The finer the grind the stronger the coffee. Finer ground coffee will also tend to be more bitter. On the flip side of that same coin, the courser the grind, the smoother, but less strong and less taste the coffee.
Amount of Grounds
Obviously, the more grounds you have the stronger the taste. I love this variable, because using a course grind, but a lot of it, produces coffee that's smooth, not bitter, and also much stronger.
I prefer steeping methods of brewing, like French Press, AeroPress, and Cold-Brew. The down side of these super smooth brewing methods, is they tend to not be very strong.
There are three brewing methods, which I prefer when I'm in the mood for a punch in the face. Those methods are Espresso and Turkish coffee, see the appropriate links. These methods tend to be not only strong, but very bitter. YET, if you use our super smooth, fresh roasted, whole beans, then you can have a super strong coffee that's still pretty smooth.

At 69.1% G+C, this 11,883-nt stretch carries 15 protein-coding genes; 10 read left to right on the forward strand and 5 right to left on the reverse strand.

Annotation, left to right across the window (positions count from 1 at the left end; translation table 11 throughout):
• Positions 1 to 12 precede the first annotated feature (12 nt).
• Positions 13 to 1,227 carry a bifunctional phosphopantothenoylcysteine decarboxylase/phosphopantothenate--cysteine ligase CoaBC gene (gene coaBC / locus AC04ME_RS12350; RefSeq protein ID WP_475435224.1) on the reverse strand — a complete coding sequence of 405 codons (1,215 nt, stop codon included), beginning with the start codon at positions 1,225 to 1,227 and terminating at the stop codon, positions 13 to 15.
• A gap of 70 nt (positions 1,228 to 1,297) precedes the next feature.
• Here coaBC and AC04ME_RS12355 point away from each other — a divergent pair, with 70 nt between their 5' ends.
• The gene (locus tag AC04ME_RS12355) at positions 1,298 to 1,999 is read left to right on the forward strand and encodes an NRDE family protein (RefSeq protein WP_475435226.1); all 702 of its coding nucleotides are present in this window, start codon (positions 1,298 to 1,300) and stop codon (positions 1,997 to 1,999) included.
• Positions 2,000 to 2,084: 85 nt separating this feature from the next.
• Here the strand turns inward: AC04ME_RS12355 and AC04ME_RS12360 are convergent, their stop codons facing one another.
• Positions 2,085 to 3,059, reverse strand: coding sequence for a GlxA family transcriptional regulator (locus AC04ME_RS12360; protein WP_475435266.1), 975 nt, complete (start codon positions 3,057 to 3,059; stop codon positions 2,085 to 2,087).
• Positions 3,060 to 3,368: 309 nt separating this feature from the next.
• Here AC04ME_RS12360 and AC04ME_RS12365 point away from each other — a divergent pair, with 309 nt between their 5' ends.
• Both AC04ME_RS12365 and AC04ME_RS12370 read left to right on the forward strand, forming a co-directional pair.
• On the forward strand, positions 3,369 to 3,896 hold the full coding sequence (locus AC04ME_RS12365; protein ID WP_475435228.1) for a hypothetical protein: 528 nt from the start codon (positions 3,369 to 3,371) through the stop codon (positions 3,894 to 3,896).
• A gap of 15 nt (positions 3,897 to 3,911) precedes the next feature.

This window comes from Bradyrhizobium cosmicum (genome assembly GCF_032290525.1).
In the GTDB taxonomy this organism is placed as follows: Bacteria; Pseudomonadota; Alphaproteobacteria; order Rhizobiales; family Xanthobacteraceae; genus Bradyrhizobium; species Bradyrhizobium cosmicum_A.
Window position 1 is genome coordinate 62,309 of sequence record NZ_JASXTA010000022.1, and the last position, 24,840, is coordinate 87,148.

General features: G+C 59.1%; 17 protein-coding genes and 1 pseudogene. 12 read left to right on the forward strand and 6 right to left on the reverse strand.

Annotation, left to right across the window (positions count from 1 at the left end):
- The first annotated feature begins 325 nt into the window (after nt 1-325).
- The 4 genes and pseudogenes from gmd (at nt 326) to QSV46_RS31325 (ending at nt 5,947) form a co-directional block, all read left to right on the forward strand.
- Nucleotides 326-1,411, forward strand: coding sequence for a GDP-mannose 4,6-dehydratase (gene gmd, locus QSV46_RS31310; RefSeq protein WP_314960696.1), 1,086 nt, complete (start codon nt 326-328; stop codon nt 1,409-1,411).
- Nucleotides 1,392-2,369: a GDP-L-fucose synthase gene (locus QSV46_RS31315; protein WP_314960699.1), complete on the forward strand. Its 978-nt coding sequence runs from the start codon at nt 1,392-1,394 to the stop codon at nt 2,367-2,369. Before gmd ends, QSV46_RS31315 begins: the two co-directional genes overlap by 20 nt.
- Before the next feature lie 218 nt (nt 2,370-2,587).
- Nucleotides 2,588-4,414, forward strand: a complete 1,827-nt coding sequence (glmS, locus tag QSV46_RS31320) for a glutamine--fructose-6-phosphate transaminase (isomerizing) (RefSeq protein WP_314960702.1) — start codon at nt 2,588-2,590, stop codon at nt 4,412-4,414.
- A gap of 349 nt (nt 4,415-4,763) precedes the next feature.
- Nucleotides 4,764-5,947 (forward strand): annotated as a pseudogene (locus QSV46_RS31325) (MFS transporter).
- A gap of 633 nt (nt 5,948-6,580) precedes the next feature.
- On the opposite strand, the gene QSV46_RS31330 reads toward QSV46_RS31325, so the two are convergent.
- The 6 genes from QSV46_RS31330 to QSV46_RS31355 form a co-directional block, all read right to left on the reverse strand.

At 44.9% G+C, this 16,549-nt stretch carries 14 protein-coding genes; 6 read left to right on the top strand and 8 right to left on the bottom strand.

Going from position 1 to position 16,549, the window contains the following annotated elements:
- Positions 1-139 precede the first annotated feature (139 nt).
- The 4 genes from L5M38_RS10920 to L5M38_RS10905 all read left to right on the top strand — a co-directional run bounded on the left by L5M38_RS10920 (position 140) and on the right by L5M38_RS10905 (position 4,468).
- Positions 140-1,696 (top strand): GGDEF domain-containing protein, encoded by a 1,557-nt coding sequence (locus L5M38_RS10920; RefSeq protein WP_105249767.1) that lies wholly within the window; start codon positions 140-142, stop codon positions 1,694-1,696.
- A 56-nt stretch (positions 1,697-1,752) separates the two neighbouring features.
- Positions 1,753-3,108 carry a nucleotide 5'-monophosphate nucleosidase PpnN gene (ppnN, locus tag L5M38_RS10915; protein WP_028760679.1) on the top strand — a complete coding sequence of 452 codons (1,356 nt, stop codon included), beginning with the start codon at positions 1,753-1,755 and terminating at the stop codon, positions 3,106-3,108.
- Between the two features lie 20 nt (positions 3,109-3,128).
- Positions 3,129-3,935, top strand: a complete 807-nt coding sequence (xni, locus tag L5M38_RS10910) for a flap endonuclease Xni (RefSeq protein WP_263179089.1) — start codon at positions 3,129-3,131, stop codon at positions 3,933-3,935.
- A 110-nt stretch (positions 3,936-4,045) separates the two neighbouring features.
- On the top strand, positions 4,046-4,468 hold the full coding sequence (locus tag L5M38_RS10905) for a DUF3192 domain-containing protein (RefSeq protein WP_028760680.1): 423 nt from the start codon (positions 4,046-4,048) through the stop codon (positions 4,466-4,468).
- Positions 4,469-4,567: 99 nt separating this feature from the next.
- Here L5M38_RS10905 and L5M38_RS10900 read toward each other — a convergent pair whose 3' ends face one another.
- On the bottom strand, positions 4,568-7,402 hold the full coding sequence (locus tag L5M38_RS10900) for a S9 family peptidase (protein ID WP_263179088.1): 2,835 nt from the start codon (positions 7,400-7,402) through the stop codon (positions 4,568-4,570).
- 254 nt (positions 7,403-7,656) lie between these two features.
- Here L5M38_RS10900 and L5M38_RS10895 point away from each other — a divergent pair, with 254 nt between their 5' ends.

I do not recommend using a Moka Pot, read this appropriate link. I detest this method of brewing. It's nasty with a capital "N". Yet as I always say, "In spite of what I say, drink what you like."
Lake City Coffee
Alisha, my beautiful, smart, and talented wife; and I started Lake City Coffee because we wanted to share the kind of coffee that we like, which interestingly enough is the same coffee that your Great-Grandma made; smooth and strong.
We only offer one bean. Yep, I know, crazy huh? All other coffee companies offer dozens of kinds of beans, which is nuts to me, since most coffee drinkers can’t tell the difference between Charbucks and Kingsford; much less than between Ethiopian and Columbian.
100% of our coffee is sourced from the Tarrazu region of Costa Rica, world-renowned for it’s super smooth (non-bitter) chocolate, and nut flavor. Even our Swiss Water Processed Decaf comes from Costa Rica. If offering only one Costa Rican bean wasn’t crazy enough, we only have three roasts; White, Medium, and (barely) Dark.
If you’re in the mood for some super smooth, yet strong coffee, then give us a try.